Emmanuella Okolo in the Celt offices.

‘I didn’t make a true friend until I came to Cavan’

I had been back in Ireland for almost a year but I didn’t make a true friend until I came to Cavan.Nineteen years ago, I was born in Dublin. A month after my birth, I moved to Nigeria with my mother and elder sister.

I spent the next 17 years moving around different states of Nigeria. Abuja with my mother and younger sister, boarding school with my elder sister, and Lagos with my father. I credit my six years in boarding school with giving me the independence to move to a new country at a young age.

Two years ago, at age 17, I decided to move back to Ireland for a better education.

My journey through Ireland brought me to Belfast. I lived with a family friend for two months before moving to Mullingar where I lived with another family member for two months. I also lived with a lovely couple in Granard, Co Longford, for six months.

After nearly a year in Ireland, I moved to Cavan where I have resided for the past 15 months.

My decision to move to Cavan began when I enrolled at Cavan Institute. My dream at the time was to become a nurse. The first step was to complete the Level 5 nursing course.

My second day, I heard if you study nursing in Wales, it was free. That sounded like a dream to me, so I selected five Welsh universities for my UCAS options. All I could think about was completing my course and heading off to Wales.

Months flew by and I got the long-awaited email. I got into the University of Aberystwyth. I should have been ecstatic, but I was filled with dread. I wasn’t ready to leave Ireland, I wasn’t ready to leave Cavan, and I wasn’t ready to leave my friends.

I decided not to pursue nursing further because it didn’t feel like the right field for me. I decided on pharmacy next and applied for the Level 5 Pharmacy course at Cavan Institute. A month after I started, I switched to Creative Digital Media in hopes of studying Journalism in university. Since then, I have wanted to be a marketing executive, a software programmer, and an accountant, and a journalist again. You can see why my friends call me indecisive.

I love my friends, and I’m most grateful for them because they make living in Cavan delightful. I believe that life is the connections we make with other people. That’s why I value relationships above all else.

I’ll say I’ve settled in quite nicely. My experience in Cavan has been good. There’s always a pub to visit (I’m partial to Luna’s and Blessings); a lake to see, my favourite being Green Lough (it’s a miracle I haven’t fallen in) and a store selling my favourite Irish snack, Jambons.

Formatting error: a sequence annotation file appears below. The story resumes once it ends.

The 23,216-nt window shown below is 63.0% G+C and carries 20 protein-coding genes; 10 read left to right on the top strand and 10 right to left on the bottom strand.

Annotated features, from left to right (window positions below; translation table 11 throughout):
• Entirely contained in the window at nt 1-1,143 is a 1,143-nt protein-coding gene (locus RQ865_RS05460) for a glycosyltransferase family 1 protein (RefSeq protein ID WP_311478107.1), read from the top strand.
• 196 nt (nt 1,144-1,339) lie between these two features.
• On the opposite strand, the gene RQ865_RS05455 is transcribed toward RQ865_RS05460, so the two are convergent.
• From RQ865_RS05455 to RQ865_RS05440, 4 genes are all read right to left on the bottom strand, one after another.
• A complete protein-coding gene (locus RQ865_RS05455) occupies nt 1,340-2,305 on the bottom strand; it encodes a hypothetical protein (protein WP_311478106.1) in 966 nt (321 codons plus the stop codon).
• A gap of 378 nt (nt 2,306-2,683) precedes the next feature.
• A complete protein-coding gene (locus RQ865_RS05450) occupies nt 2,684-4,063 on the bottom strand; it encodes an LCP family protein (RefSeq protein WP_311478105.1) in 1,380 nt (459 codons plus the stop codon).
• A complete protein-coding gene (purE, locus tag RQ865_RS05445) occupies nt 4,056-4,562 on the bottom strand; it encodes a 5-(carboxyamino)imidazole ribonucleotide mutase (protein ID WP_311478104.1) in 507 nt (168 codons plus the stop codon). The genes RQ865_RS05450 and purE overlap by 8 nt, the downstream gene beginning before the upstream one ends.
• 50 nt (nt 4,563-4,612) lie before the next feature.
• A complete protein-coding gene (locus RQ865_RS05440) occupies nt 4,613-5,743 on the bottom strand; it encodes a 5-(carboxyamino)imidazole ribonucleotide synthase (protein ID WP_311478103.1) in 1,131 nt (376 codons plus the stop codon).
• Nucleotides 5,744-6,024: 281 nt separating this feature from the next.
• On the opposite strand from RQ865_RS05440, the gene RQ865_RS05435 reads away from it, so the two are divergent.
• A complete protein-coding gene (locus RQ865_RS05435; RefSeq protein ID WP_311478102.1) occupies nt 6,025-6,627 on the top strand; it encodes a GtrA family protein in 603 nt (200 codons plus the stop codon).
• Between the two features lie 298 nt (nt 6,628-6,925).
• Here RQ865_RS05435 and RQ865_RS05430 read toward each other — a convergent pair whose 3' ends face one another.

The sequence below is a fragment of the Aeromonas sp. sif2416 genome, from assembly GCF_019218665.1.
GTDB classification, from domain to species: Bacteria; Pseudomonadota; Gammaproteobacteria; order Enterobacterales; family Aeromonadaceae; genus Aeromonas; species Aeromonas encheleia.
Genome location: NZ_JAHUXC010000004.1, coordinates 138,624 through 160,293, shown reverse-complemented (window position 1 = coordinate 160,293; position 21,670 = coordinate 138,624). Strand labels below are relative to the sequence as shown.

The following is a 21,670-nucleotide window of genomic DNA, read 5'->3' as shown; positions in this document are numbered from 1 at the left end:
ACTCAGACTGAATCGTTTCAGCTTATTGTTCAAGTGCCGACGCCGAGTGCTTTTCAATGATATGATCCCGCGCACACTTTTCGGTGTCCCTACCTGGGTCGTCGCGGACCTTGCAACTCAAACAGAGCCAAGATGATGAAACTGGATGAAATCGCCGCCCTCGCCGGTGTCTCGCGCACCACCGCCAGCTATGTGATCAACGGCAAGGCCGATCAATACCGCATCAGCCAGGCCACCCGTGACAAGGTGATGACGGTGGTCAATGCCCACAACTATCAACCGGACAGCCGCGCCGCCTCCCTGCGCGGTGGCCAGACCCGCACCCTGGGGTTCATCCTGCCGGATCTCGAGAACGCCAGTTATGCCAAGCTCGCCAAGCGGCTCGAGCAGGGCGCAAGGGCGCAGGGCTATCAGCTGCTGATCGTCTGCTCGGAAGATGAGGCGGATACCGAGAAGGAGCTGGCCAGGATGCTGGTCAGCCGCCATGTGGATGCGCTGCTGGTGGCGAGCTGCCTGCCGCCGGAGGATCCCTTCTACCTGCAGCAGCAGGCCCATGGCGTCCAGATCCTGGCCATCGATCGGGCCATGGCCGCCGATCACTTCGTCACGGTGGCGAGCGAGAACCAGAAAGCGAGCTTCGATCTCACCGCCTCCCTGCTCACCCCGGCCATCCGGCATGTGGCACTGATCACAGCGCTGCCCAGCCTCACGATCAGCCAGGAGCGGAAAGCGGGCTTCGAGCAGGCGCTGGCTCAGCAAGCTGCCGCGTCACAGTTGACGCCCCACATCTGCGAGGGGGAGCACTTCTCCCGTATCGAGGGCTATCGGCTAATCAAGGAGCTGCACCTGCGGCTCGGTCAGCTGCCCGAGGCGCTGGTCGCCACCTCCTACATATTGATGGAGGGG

I haven’t encountered many challenges since I started living here. Almost everyone I meet is friendly, welcoming and interested in my life experiences. In fact, Cavan people seem as friendly and trusting as Nigerian people.

It amuses me though to hear people complaining about the roads here, trust me the roads in Nigeria are much worse!

I’m grateful to Cavan for providing me with the environment to explore my personality, discover things about myself, and catch up on my hobbies. They include reading, writing, listening to music, going to concerts, and swimming. I saw Lewis Capaldi last year at Malahide. I swore to myself I’d only go back if I really loved the artist. Coincidentally, my favourite artist Hozier (I was in his top 0.05% of listeners last year) is playing there, so I have a reason to go back.

My friends brought me along to the Tumbling Paddies concert recently and I enjoyed it so I am getting musical education too.

That’s not to say my time in Cavan hasn’t had its downsides. There were times when I felt confused, lost, and like a failure. Fortunately for me, I have always been resilient and a hard worker. Picking myself up after a stumble has never been a problem for me.

Another problem I’ve faced is casual microaggressions. An example is people assuming I can’t speak English, or worse, congratulating me when I tell them I’m fluent in the language (it’s the only language I speak). In fact, I have dual nationality - Irish/Nigerian.

Being one of the very few Nigerians in Cavan, it can be daunting going for a walk in the street, or going to class, and being the only Black person there.

Overall, Cavan has been very welcoming. And I have greatly enjoyed my time here.

My current aspirations for my future are to go to university in September. My 10 CAO choices span universities in Dublin, Cork and Sligo.

So I see myself in one of those counties in six months. As for whether or not I’ll be back to Cavan, that is a definite yes.